The effects of neonatal infection, perinatal malnutrition, and crowding on the metabolism of brain catecholamine were studied in specific pathogen-free mice. Metabolic turnover of catecholamine was determined by measuring the incorporation of precursor tyrosine-14C into brain tissue, catabolic activity of norepinephrine-3H at various times after intracisternal injection, and tissue levels of dopamine and norepinephrine.
The rate of tyrosine incorporation was decreased by neonatal infection but was increased by perinatal malnutrition and crowding. There was no difference in catabolic activity of norepinephrine between infected, crowded, and control groups. In the malnourished group, however, the total radioactivity from norepinephrine was significantly higher than in the control group ½ and 2 hr after injection.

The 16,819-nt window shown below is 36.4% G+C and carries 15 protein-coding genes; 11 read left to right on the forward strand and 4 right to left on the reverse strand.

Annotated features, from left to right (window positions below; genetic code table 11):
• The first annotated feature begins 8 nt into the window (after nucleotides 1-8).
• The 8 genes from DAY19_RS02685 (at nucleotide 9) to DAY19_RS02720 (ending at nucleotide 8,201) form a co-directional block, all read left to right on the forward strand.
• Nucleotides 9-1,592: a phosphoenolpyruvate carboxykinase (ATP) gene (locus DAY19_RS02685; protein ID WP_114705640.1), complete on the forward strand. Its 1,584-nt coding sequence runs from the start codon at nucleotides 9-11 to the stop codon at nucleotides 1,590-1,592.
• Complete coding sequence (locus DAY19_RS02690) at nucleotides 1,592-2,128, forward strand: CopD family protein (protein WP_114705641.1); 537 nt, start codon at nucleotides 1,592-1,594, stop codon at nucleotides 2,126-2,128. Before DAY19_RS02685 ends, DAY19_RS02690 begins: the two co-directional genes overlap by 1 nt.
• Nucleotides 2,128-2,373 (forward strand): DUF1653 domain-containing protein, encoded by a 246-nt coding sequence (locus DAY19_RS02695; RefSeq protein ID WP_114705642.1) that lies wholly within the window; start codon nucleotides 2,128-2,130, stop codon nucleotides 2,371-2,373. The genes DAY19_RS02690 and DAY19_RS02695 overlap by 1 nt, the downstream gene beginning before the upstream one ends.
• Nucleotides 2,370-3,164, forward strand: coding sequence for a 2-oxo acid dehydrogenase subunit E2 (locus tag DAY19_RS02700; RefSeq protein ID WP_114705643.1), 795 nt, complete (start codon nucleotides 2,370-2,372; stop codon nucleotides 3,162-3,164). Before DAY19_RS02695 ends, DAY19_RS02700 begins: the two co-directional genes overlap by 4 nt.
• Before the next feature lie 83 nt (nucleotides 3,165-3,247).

The brain contents of dopamine and norepinephrine were depressed in the malnourished group. There was no significant difference in catecholamine levels between infected, crowded, and control groups.
In the malnourished group, treatment of the mothers with growth hormone prevented almost completely weight loss during lactation, and also resulted in higher fetal weight. Hormone treatment restored to normal the levels of brain catecholamine and the enzymatic activity of brain tyrosine hydroxylase in progeny of malnourished mothers.